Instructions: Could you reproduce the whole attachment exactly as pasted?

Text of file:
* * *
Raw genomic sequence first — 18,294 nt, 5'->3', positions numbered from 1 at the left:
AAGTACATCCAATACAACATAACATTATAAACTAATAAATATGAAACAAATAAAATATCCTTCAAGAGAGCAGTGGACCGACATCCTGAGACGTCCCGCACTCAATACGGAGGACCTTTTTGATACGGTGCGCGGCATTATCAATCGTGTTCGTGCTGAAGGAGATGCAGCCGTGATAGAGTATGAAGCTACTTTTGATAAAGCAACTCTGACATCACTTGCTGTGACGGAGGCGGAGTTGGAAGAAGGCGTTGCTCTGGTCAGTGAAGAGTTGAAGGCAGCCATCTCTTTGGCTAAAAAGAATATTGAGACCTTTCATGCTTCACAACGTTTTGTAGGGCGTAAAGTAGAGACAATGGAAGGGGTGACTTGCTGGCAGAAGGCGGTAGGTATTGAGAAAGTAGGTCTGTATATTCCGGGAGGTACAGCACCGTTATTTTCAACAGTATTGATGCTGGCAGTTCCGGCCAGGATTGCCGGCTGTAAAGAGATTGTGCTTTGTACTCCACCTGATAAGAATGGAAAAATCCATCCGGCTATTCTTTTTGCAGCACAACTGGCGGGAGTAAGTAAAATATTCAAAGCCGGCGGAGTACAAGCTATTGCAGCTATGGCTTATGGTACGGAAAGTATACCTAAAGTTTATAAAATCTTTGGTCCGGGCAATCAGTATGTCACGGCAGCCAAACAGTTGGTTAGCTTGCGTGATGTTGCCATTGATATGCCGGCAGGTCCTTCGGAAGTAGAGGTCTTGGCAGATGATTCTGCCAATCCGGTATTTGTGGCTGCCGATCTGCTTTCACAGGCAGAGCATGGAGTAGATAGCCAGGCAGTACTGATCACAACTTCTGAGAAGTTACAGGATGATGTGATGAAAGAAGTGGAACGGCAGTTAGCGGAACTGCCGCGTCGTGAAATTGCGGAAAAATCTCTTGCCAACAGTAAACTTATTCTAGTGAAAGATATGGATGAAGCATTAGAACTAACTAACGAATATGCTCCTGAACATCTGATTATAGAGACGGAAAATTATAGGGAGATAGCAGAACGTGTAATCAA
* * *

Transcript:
Raw genomic sequence first — 18,294 nt, 5'->3', positions numbered from 1 at the left:
AAGTACATCCAATACAACATAACATTATAAACTAATAAATATGAAACAAATAAAATATCCTTCAAGAGAGCAGTGGACCGACATCCTGAGACGTCCCGCACTCAATACGGAGGACCTTTTTGATACGGTGCGCGGCATTATCAATCGTGTTCGTGCTGAAGGAGATGCAGCCGTGATAGAGTATGAAGCTACTTTTGATAAAGCAACTCTGACATCACTTGCTGTGACGGAGGCGGAGTTGGAAGAAGGCGTTGCTCTGGTCAGTGAAGAGTTGAAGGCAGCCATCTCTTTGGCTAAAAAGAATATTGAGACCTTTCATGCTTCACAACGTTTTGTAGGGCGTAAAGTAGAGACAATGGAAGGGGTGACTTGCTGGCAGAAGGCGGTAGGTATTGAGAAAGTAGGTCTGTATATTCCGGGAGGTACAGCACCGTTATTTTCAACAGTATTGATGCTGGCAGTTCCGGCCAGGATTGCCGGCTGTAAAGAGATTGTGCTTTGTACTCCACCTGATAAGAATGGAAAAATCCATCCGGCTATTCTTTTTGCAGCACAACTGGCGGGAGTAAGTAAAATATTCAAAGCCGGCGGAGTACAAGCTATTGCAGCTATGGCTTATGGTACGGAAAGTATACCTAAAGTTTATAAAATCTTTGGTCCGGGCAATCAGTATGTCACGGCAGCCAAACAGTTGGTTAGCTTGCGTGATGTTGCCATTGATATGCCGGCAGGTCCTTCGGAAGTAGAGGTCTTGGCAGATGATTCTGCCAATCCGGTATTTGTGGCTGCCGATCTGCTTTCACAGGCAGAGCATGGAGTAGATAGCCAGGCAGTACTGATCACAACTTCTGAGAAGTTACAGGATGATGTGATGAAAGAAGTGGAACGGCAGTTAGCGGAACTGCCGCGTCGTGAAATTGCGGAAAAATCTCTTGCCAACAGTAAACTTATTCTAGTGAAAGATATGGATGAAGCATTAGAACTAACTAACGAATATGCTCCTGAACATCTGATTATAGAGACGGAAAATTATAGGGAGATAGCAGAACGTGTAATCAA